The Slovak Republic, also known as Slovakia, has had a recent economic history that is typical of post-Communist Eastern Bloc European countries. After splitting from Czechoslovakia in 1993, the country struggled to purge its ruling elite of crony capitalism. Once a Western-looking capitalist government took power in the late 1990s, the economy took off, fueled by inward investment. The economy grew very quickly with GDP increases peaking at growth of 11% in 2007.
The global financial crisis of 2008 caused international investors and lenders to retrench and foreign investment in Slovakia dried up, causing the country’s GDP to fall for the first time since its independence.
After the one year of recession, the country returned to growth. However, subsequent years have seen growth rates more like those seen in mature economies.
In the absence of investment from abroad, the Slovak government had to make up the difference, borrowing money on its own account in order to reflate the economy. This action resulted in severe budget deficits for several years.
Slovakia joined the EU in 2004 and the short-term policy of running large budget deficits from 2009 to 2012 broke EU rules, which stipulate that deficits should not exceed 3% of GDP. However, this rule was broken by many EU nations during that time.
A second EU debt rule is that the national debt should not exceed 60% of GDP. Between 2008 and 2013, the Slovak government almost doubled the national debt by Eurostat debt to GDP measures from 28.5% in 2008 up to 54.7% in 2013. However, this peak level of national debt still kept Slovakia within the guidelines laid down by the Maastricht Treaty. That is a target that many EU governments have failed to achieve.
Slovakia has a good credit rating, so its troubles in the financial crisis have not affected the value of its debt. The three major ratings agencies all give the country an A-grade rating. While not being the very top grade of rating, which is “AAA,” the A+ rating is still very respectable. The table below shows the current credit rating awarded to the Slovak Republic by the world’s three largest credit ratings agencies.
Agency Rating Outlook Standard and Poor's A+ Stable Moody's A2 Stable Fitch Ratings A+ Stable
The “outlook” status indicates that none of the agencies expect Slovakia’s rating to change within the near future.
The Slovak government’s Ministry of Finance is responsible for managing the national budget. This annual budget expands the national debt by including deficits. The government of Slovakia consistently spends more than it receives in income. The difference between these two figures has to be reconciled by debt. The ultimate authority on the assumption of debt it the nation’s parliament. The government has to seek the approval for its annual budget and other economic policies.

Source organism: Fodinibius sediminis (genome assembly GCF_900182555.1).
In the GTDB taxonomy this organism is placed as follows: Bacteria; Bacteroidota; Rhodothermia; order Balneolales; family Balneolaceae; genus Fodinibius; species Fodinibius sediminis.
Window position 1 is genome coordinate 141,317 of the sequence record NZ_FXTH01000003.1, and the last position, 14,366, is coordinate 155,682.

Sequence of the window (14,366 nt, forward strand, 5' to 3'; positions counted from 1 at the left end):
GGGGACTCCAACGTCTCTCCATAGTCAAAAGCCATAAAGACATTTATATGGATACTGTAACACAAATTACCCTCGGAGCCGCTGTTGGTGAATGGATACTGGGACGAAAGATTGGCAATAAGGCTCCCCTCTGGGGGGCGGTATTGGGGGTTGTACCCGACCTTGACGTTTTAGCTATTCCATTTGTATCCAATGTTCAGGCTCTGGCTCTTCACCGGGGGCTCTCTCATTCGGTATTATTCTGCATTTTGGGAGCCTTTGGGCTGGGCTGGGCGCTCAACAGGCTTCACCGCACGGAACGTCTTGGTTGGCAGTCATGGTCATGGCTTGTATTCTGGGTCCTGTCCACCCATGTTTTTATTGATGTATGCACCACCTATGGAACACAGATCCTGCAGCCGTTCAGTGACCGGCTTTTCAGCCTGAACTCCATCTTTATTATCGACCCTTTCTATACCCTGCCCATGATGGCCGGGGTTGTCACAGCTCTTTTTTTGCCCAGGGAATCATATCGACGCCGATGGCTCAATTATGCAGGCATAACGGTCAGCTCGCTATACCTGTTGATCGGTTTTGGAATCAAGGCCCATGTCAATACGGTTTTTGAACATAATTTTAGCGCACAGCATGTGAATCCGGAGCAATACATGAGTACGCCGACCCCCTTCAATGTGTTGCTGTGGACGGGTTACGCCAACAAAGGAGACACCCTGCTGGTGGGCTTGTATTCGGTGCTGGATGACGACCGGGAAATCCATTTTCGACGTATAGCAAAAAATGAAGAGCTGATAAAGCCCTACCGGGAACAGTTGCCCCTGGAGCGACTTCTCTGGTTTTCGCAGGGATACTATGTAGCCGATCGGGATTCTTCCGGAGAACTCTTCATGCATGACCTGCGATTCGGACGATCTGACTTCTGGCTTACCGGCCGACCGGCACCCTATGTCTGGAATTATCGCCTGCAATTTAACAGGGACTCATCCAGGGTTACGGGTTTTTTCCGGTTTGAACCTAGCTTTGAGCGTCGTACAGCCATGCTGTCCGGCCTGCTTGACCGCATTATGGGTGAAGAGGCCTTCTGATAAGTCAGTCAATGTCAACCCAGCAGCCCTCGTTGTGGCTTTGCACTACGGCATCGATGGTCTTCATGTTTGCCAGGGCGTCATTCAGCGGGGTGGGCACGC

The division of the Ministry of Finance that monitors the national debt is called the State Treasury. However, most of the government’s debt management functions are implemented by a separate agency, called the Debt and Liquidity Management Agency, or Agentúra pre riadenie dlhu a likvidity (ARDAL) in Slovak.
ARDAL sells government securities through an auction process. Auctions take place on an electronic platform, which is called State Treasury Information System (STIS). ONly authorized buyers are allowed access to this system, which forms the primary market for government security. These buyers are called “Primary Dealers” and they are expected to resell their allocations on the secondary market. The “market making” functions of the primary dealers makes Slovak government securities available to all. The secondary market is another electronic platform, called MTS Slovakia.
ARDAL issues three types of securities:
Treasury bills do not pay interest. They are sold at a discount and redeemed at face value.
The largest amount of Slovakia’s national debt was raised through domestic bonds.
Both domestic bonds and bonds issued overseas pay a fixed rate of interest for their lifetimes. Overseas bonds have been issued in Euros, Swiss Francs, and Norwegian Krone.